|Name Translation||Elephant Bird|
|Period||Pleistocene-Holocene epochs of the Cenozoic Era 2 million years ago-1600 AD|
|Length||3 metres (10 feet) tall|
Aepyornis is a genus of aepyornithid, one of two known extinct Malagasy ratite genera known as elephant birds. It was the worlds largest known bird until its unfortunate extinction many hundreds of years ago.
Aepyornis, which was a giant ratite native to Madagascar, has been extinct since at least the 17th century. Aepyornis was the world's largest known bird, believed to have been over 3 metres (10 ft) tall and weighing close to half a ton, about 400 kilograms (880 lb). Remains of Aepyornis adults and eggs have been found; in some cases the eggs have a circumference of over 1 meter (3.3 ft) and a length up to 34 centimetres (13 in). The egg volume is about 160 times greater than a chicken egg!
Like the cassowary, ostrich, rhea, emu and kiwi, Aepyornis was a ratite; it could not fly, and its breast bones had no keel. Because Madagascar and Africa separated too long ago for the ratite lineage, Aepyornis had been thought to have dispersed and become flightless and gigantic in situ. A land bridge from elsewhere in Gondwana to Madagascar for the elephant bird-ostrich lineage was probably available around 85 million years ago.
Four species are usually accepted in the genus Aepyornis today; A. hildebrandti, A. gracilis, A. medius and A. maximus, but the validity of some is disputed, with numerous authors treating them all in just one species, A. maximus.
- Aepyornis hildebrandti Burckhardt, 1893
- Aepyornis mulleri Milne-Edwards & Grandidier, 1894
- Aepyornis maximus Hilaire, 1851
- Aepyornis modestus Milne-Edwards & Grandidier, 1869
- Aepyornis ingens Milne-Edwards & Grandidier, 1894
- Aepyornis titan Andrews, 1894
- Aepyornis medius Milne-Edwards & Grandidier, 1866
- Aepyornis grandidieri Rowley, 1867
- Aepyornis cursor Milne-Edwards & Grandidier, 1894
- Aepyornis lentus Milne-Edwards & Grandidier, 1894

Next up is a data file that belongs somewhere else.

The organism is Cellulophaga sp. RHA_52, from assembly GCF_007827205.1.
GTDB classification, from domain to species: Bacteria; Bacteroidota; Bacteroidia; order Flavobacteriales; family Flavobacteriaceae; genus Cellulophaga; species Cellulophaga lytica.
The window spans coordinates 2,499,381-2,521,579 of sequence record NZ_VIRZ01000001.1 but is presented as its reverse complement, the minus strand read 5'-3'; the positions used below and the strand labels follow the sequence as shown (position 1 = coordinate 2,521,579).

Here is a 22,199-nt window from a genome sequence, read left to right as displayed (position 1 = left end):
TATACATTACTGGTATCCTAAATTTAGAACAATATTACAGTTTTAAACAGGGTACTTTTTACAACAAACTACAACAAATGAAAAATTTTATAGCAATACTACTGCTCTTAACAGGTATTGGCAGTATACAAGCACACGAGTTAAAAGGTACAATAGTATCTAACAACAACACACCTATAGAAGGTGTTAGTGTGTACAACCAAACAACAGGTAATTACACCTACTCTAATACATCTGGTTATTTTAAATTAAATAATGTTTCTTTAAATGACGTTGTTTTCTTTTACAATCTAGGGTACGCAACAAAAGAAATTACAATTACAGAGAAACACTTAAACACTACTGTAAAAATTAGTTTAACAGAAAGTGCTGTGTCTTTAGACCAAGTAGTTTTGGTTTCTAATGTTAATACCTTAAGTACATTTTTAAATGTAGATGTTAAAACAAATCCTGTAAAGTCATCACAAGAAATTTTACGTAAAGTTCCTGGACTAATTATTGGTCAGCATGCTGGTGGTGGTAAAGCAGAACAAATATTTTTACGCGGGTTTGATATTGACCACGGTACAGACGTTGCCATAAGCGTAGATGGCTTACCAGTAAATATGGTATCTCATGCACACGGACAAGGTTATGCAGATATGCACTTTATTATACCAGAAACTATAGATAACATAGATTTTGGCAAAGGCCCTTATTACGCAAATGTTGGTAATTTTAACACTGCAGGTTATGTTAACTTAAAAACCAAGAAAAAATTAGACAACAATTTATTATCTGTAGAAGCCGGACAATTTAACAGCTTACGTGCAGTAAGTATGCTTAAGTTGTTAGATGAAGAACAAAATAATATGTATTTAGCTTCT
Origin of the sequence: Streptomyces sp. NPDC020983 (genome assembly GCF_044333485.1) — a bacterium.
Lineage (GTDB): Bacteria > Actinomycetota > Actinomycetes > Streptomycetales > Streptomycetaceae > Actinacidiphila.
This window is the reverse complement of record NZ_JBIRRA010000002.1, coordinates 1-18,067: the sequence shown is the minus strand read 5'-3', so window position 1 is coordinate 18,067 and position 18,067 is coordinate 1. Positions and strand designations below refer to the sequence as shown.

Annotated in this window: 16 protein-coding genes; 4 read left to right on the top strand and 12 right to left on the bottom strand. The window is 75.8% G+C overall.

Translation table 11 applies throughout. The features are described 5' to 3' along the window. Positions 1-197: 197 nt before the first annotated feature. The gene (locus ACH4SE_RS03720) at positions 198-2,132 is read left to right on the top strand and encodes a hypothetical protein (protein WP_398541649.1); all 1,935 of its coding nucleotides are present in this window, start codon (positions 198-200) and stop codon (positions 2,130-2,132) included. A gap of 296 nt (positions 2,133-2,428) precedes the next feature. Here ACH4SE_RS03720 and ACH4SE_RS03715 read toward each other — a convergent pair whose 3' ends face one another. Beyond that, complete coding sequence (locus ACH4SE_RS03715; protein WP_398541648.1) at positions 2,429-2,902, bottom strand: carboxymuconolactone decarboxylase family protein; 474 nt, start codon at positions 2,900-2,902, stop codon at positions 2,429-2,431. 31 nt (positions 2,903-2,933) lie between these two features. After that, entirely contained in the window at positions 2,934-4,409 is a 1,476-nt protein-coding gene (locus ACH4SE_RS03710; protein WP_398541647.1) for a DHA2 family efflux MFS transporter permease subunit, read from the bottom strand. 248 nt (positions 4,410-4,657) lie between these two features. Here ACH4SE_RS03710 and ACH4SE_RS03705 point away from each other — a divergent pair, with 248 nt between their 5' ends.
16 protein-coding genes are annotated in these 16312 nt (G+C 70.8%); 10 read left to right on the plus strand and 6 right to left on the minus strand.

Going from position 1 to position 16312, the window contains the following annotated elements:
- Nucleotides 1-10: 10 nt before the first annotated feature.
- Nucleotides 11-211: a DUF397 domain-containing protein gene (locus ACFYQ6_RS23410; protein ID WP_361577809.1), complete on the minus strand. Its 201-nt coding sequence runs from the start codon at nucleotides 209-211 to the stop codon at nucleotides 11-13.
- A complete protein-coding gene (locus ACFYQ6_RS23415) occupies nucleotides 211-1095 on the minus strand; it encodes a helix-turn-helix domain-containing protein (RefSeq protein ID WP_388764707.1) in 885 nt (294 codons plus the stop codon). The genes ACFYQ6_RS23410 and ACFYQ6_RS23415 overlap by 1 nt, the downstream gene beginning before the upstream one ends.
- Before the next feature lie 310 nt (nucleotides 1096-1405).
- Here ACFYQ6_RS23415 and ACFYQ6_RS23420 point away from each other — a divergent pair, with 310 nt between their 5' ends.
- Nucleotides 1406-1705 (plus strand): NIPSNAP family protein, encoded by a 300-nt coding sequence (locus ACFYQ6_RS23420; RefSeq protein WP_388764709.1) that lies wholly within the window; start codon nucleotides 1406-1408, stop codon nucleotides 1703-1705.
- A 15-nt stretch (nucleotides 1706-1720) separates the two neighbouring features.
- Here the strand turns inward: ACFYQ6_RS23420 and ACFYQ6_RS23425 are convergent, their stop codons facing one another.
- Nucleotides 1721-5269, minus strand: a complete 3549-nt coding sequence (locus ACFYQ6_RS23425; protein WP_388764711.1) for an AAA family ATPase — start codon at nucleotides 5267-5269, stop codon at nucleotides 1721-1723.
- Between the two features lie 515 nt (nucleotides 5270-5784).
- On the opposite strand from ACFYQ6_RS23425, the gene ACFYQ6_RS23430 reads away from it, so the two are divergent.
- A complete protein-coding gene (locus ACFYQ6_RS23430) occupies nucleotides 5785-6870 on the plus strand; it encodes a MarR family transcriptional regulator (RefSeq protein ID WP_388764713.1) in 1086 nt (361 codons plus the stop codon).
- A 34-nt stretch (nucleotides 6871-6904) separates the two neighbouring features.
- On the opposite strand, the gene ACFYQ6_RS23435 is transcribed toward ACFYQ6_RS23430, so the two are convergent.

It is widely believed that the extinction of Aepyornis was an effect of human activity. The birds were initially widespread, occurring from the northern to the southern tip of Madagascar. One theory states that humans hunted the elephant birds to extinction in a very short time for such a large landmass. There is indeed evidence that they were killed. However, their eggs may have been the most vulnerable point in their life cycle. A recent archaeological study found fragments of eggshells among the remains of human fires, suggesting that the eggs regularly provided meals for entire families. The exact time period when they died out is also not certain; tales of these giant birds may have persisted for centuries in folk memory.
It is thought that Aepyornis is the Malagasy legendary extinct animal called the vorompatra, Malagasy language for "marsh bird" (vorom translates to bird). After many years of failed attempts, DNA molecules of Aepyornis eggs were successfully extracted by a group of international researchers and results were published in the Proceedings of the Royal Society B. It has also been suggested that the extinction was a secondary effect of human impact due to transfer of hyperdiseases from human commensals such as chickens and guineafowl. The bones of these domesticated fowl have been found in subfossil sites in the island (MacPhee and Marx, 1997: 188), such as Ambolisatra (Madagascar), where Mullerornis sp. and Aepyornis maximus have been reported.
David Attenborough in a BBC TV program transmitted in early 2011 said that "very few Aepyornis bones show signs of butchery, so likely there was a Malagasy native taboo against killing Aepyornis, and that is likely why Aepyornis survived so long after Man arrived there.". But that does not say anything about whether the natives took so many Aepyornis eggs that the species died out.